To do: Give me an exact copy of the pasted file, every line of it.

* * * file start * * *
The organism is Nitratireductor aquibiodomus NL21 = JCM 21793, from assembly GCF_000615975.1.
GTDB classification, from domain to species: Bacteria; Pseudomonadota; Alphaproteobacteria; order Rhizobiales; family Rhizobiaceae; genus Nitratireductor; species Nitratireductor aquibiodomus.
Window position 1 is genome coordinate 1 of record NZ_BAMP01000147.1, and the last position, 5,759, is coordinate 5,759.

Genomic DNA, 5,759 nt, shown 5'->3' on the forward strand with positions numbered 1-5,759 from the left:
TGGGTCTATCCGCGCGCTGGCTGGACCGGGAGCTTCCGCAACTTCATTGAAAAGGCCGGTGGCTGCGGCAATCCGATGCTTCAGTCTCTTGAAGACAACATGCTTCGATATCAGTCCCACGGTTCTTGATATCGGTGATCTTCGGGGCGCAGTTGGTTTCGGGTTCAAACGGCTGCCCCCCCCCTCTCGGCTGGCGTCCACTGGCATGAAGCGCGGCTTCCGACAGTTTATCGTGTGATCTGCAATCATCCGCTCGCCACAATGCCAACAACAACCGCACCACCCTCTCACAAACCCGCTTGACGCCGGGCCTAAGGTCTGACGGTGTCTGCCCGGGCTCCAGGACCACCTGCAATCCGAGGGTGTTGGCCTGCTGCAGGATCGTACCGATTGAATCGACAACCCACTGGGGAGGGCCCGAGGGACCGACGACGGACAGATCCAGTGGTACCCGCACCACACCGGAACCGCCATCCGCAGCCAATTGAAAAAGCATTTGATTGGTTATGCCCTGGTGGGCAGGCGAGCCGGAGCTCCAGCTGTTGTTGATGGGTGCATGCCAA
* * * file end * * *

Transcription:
The organism is Nitratireductor aquibiodomus NL21 = JCM 21793, from assembly GCF_000615975.1.
GTDB classification, from domain to species: Bacteria; Pseudomonadota; Alphaproteobacteria; order Rhizobiales; family Rhizobiaceae; genus Nitratireductor; species Nitratireductor aquibiodomus.
Window position 1 is genome coordinate 1 of record NZ_BAMP01000147.1, and the last position, 5,759, is coordinate 5,759.

Genomic DNA, 5,759 nt, shown 5'->3' on the forward strand with positions numbered 1-5,759 from the left:
TGGGTCTATCCGCGCGCTGGCTGGACCGGGAGCTTCCGCAACTTCATTGAAAAGGCCGGTGGCTGCGGCAATCCGATGCTTCAGTCTCTTGAAGACAACATGCTTCGATATCAGTCCCACGGTTCTTGATATCGGTGATCTTCGGGGCGCAGTTGGTTTCGGGTTCAAACGGCTGCCCCCCCCCTCTCGGCTGGCGTCCACTGGCATGAAGCGCGGCTTCCGACAGTTTATCGTGTGATCTGCAATCATCCGCTCGCCACAATGCCAACAACAACCGCACCACCCTCTCACAAACCCGCTTGACGCCGGGCCTAAGGTCTGACGGTGTCTGCCCGGGCTCCAGGACCACCTGCAATCCGAGGGTGTTGGCCTGCTGCAGGATCGTACCGATTGAATCGACAACCCACTGGGGAGGGCCCGAGGGACCGACGACGGACAGATCCAGTGGTACCCGCACCACACCGGAACCGCCATCCGCAGCCAATTGAAAAAGCATTTGATTGGTTATGCCCTGGTGGGCAGGCGAGCCGGAGCTCCAGCTGTTGTTGATGGGTGCATGCCAA